In September 1924, Sheriff Rudy Laubach and Deputy Fred Brinkman found a still in a creek embankment southeast of Oxford. It was near a bridge on Oxford-Millville Road (U. S. 27) at the edge of the village.
The sheriff said the cave was just big enough for the 50-gallon still and one or two men. The entrance was a narrow hole. The owner of the still wasn't apprehended.
In June 1923, Mayor William Stewart of Monroe led a raid on the island in the middle of the Great Miami River, south of Hamilton. He found three stills there, not one. Two men were arrested, some moonshine and 500 gallons of mash were confiscated.
The island -- now attached by a road and the site of the Hamilton sewage treatment plant -- was raided periodically and usually yielded at least one still each time.
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Journal-News, Wednesday, Nov. 26, 1997
Oxford warned of armed gang in 1921; fire bells alerted town to possible robbery
By Jim Blount
There was unusual excitement in the northwest corner of Butler County shortly before 8 o'clock Wednesday morning, Sept. 7, 1921. That's when officials in College Corner sounded an alert. A hold-up gang had passed through the state-line town and was headed toward Oxford.
With only about six miles between the towns, Mayor James S. Hughes didn't have much time to react to the warning from College Corner. He notified the banks and ordered Oxford's fire bells rung to caution residents.
"The citizens hastily assembled, and had a real hold-up gang put in an appearance, it surely would have gotten a warm welcome," reported an Oxford correspondent.
Apparently it was a load of whisky -- not cash in Oxford's banks -- that was at risk because the two cars didn't stop in the town.
The first car -- a Buick with a man and woman inside -- whisked into town over the College Corner Pike and exited toward Millville on the Colerain Pike. Not far behind was a Packard hauling three men. "Their speed showed no respect for the law," the correspondent observed.
Later, Mayor Bishop of College Corner said the occupants of the two cars had exchanged shots in a moving gun battle on the road between College Corner and Oxford.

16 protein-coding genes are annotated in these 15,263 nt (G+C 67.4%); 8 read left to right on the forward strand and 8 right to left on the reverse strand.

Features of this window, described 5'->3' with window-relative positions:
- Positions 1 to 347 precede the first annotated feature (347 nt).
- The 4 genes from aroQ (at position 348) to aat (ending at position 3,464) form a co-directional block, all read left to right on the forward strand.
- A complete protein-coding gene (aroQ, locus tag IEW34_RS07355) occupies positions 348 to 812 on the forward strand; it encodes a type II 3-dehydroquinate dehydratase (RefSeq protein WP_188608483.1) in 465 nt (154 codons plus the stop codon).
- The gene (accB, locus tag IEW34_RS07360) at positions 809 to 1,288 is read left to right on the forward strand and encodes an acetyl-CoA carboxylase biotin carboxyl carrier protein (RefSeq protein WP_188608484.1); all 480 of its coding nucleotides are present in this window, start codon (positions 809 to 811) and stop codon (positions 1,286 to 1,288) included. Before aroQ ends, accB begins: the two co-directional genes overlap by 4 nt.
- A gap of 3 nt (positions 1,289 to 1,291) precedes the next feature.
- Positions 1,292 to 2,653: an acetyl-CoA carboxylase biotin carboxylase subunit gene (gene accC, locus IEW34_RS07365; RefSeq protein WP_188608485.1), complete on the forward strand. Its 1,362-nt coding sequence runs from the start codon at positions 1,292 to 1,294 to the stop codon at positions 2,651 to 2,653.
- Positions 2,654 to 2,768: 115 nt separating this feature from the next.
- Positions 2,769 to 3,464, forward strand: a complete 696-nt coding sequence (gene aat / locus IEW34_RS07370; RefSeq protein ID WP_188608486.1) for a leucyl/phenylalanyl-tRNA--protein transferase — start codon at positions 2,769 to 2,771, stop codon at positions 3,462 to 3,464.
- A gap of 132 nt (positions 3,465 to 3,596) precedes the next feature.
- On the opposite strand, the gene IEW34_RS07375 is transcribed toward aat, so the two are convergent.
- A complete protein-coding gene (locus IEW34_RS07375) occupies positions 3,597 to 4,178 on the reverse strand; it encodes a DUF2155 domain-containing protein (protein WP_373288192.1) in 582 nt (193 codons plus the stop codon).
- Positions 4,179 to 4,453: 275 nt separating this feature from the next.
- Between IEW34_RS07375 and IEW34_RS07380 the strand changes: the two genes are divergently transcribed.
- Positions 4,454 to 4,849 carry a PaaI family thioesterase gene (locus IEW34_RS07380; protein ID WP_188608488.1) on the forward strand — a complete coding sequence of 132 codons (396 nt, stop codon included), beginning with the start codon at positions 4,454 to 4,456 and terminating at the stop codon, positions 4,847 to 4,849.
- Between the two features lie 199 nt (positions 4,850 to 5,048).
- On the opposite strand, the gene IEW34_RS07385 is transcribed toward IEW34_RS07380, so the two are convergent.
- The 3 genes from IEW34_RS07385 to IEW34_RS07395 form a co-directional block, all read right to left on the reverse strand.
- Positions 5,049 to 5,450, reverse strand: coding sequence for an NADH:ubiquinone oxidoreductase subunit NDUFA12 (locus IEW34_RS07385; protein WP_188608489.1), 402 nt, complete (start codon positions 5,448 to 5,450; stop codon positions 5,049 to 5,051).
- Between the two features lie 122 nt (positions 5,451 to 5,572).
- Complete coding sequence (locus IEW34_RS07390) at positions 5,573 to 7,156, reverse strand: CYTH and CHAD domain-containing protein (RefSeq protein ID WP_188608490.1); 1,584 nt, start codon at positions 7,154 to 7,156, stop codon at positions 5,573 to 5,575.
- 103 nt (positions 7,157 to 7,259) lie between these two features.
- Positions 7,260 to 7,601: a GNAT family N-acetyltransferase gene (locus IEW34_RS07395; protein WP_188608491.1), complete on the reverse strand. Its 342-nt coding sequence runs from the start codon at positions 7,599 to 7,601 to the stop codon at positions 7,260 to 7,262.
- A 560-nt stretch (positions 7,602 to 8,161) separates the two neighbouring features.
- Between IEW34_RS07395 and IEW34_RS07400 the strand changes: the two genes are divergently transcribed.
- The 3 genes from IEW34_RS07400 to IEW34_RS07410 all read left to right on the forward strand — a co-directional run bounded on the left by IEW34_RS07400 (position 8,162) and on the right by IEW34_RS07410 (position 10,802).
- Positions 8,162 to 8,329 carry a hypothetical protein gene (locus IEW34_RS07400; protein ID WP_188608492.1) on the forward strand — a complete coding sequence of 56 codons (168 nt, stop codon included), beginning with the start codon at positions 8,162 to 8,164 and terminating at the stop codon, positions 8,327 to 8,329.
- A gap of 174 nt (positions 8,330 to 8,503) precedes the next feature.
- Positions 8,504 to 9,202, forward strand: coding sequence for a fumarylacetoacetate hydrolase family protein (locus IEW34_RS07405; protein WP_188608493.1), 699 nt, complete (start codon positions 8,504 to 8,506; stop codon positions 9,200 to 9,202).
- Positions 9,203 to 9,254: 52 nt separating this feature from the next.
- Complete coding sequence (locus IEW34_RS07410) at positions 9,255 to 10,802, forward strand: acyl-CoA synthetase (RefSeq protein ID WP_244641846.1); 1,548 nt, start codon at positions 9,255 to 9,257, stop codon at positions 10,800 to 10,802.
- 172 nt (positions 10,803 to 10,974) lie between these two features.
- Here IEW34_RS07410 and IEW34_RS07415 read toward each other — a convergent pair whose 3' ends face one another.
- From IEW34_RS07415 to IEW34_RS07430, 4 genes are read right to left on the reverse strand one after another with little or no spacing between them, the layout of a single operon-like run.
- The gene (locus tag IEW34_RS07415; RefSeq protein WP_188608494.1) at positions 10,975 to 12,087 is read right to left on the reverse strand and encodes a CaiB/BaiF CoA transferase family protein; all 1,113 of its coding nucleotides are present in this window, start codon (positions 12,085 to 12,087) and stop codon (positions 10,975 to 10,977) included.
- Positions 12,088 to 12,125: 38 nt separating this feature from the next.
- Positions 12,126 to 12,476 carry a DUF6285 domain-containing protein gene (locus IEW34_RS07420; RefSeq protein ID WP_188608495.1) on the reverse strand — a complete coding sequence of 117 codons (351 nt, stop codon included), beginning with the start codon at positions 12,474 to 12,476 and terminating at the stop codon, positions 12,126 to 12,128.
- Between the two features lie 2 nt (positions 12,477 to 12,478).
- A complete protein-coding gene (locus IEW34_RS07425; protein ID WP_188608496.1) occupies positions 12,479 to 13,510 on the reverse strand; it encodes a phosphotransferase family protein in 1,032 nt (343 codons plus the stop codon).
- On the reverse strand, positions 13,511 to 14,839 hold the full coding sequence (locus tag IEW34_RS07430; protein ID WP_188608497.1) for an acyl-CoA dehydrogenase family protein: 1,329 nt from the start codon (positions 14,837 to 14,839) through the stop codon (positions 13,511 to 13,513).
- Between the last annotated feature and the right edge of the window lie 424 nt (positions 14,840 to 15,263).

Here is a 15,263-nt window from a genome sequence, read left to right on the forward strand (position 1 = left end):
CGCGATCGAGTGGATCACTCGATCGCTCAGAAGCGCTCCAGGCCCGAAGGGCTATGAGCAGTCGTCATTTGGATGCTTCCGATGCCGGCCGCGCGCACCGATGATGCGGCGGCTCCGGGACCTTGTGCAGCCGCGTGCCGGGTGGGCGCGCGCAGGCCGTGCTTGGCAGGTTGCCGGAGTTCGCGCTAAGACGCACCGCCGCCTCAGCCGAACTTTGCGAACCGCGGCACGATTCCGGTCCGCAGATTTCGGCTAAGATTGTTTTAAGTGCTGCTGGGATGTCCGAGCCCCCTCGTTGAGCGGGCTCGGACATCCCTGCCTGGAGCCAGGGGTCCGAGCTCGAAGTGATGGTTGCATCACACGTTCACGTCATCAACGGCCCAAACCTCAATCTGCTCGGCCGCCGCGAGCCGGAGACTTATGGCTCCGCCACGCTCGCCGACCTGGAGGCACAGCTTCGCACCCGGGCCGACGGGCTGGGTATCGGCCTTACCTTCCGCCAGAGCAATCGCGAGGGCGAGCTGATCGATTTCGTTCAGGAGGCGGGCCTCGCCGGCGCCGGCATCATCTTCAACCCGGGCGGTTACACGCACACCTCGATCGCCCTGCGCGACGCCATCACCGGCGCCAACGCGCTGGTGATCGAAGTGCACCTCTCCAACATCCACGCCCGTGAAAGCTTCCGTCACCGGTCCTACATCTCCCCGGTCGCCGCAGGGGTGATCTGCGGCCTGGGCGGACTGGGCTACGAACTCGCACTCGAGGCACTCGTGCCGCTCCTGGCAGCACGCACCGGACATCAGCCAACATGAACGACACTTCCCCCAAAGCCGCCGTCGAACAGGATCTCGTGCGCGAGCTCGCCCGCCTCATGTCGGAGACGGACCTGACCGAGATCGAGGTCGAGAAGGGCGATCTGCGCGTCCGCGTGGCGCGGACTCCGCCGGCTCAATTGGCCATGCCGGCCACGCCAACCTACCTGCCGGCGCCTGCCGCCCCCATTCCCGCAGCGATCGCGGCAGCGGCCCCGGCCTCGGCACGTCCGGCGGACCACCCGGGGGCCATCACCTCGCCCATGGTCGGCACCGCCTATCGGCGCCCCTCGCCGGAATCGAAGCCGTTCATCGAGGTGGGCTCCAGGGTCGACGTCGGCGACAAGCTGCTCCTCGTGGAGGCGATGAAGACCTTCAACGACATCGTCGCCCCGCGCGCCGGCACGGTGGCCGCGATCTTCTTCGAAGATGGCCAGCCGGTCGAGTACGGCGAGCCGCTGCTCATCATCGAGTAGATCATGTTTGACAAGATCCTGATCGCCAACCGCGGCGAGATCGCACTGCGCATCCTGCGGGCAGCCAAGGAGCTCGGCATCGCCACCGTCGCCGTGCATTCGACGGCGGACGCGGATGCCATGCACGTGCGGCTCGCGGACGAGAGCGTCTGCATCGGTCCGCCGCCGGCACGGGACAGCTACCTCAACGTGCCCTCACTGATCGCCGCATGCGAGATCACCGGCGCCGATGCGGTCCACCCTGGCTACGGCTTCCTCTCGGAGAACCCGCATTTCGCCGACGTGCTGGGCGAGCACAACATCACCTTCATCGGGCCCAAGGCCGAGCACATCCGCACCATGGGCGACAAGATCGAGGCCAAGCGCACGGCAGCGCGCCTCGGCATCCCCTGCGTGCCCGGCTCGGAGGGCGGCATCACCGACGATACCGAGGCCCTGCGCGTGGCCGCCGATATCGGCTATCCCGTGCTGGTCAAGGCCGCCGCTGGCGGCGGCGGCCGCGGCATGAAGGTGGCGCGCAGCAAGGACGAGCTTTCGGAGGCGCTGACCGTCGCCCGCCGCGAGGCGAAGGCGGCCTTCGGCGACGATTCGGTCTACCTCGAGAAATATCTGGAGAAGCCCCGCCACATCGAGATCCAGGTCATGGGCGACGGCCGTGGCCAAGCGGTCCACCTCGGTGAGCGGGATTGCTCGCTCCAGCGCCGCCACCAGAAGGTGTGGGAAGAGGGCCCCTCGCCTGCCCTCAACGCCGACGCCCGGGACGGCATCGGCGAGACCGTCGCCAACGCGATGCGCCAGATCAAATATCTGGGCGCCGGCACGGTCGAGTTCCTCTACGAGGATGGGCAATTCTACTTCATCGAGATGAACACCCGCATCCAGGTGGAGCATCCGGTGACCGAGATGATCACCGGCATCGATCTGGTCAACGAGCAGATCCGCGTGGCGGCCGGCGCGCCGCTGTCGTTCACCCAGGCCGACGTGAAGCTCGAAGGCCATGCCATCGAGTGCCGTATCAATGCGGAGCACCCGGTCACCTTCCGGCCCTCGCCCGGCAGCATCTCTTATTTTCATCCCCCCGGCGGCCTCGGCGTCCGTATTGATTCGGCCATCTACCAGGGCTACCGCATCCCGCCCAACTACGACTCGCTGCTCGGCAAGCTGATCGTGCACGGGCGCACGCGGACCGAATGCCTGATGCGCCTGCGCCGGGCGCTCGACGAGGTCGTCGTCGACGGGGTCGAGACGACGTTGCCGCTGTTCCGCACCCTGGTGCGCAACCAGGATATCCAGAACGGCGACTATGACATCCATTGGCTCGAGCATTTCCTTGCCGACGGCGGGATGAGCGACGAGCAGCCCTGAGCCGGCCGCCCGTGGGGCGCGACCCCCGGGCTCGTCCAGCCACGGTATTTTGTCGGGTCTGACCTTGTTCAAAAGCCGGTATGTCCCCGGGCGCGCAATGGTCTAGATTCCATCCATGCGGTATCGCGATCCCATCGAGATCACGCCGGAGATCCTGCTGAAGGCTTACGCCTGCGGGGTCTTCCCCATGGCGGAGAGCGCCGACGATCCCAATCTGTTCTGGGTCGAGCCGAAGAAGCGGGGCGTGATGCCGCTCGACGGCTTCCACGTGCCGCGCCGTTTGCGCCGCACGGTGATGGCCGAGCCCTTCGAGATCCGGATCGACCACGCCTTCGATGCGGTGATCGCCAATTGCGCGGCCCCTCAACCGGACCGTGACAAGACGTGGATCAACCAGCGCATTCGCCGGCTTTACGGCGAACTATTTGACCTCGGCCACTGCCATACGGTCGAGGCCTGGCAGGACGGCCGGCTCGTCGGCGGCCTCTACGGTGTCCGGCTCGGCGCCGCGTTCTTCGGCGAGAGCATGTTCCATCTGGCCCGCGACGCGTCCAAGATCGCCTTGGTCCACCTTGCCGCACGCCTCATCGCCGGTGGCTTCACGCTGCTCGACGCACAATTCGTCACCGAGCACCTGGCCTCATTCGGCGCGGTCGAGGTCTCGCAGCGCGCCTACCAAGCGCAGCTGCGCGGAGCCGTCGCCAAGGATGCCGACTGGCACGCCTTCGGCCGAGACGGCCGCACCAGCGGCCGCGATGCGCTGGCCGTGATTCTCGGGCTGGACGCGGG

About a mile and a half south of Oxford, the shooting resumed, obviously without effect. No evidence was found to indicate that anyone had been shot.
"The only explanation . . . that seems plausible," the correspondent surmised, "is that the occupants of the racing cars were whisky runners who had quarreled among themselves." The occupants of the trailing car (hijackers) wanted to steal the whisky or beer being hauled in the lead car (rum runners).
It was one of many indications that rum runners and hijackers clashed on Butler County's rural roads during Prohibition (1919 until 1933). Because of the illegal product, the encounters were seldom reported to the sheriff or local police.
Beverages of more than one-half percent alcohol content had been illegal in Ohio since the stroke of midnight Monday, May 26, 1919. Federal law permitted the manufacture, sale and transportation of liquor only for medicinal and industrial purposes.
As noted in previous columns, rum running and hijacking were risky, but lucrative ventures in the Hamilton area in the 1920s and early 1930s. That's when the region was known as Little Chicago because of blatant violation of the state and federal dry laws.
A hijacker's income was potentially much greater because he would have little, if any, expense. Someone else would buy or produce the whisky, then the hijacker would steal it while it was in transit. He could possibly sell both the truck and its contents at a substantial profit.
Rum runners during Prohibition feared hijacking more than arrest in Butler County. Road patrols were almost nonexistent because of the scarcity of law enforcement officers in the county. Others attributed the volume of rum running and hijacking to laxity or corruption in law enforcement.
There were other reasons for the frequency of rum running through Butler County. One was its location on good paved roads (by 1920s standards), including the Dixie Highway. Others factors were the proximity of Butler County to so many distilleries, and the realization among Prohibition violators that Ohio penalties were less stringent than neighboring states, including Indiana.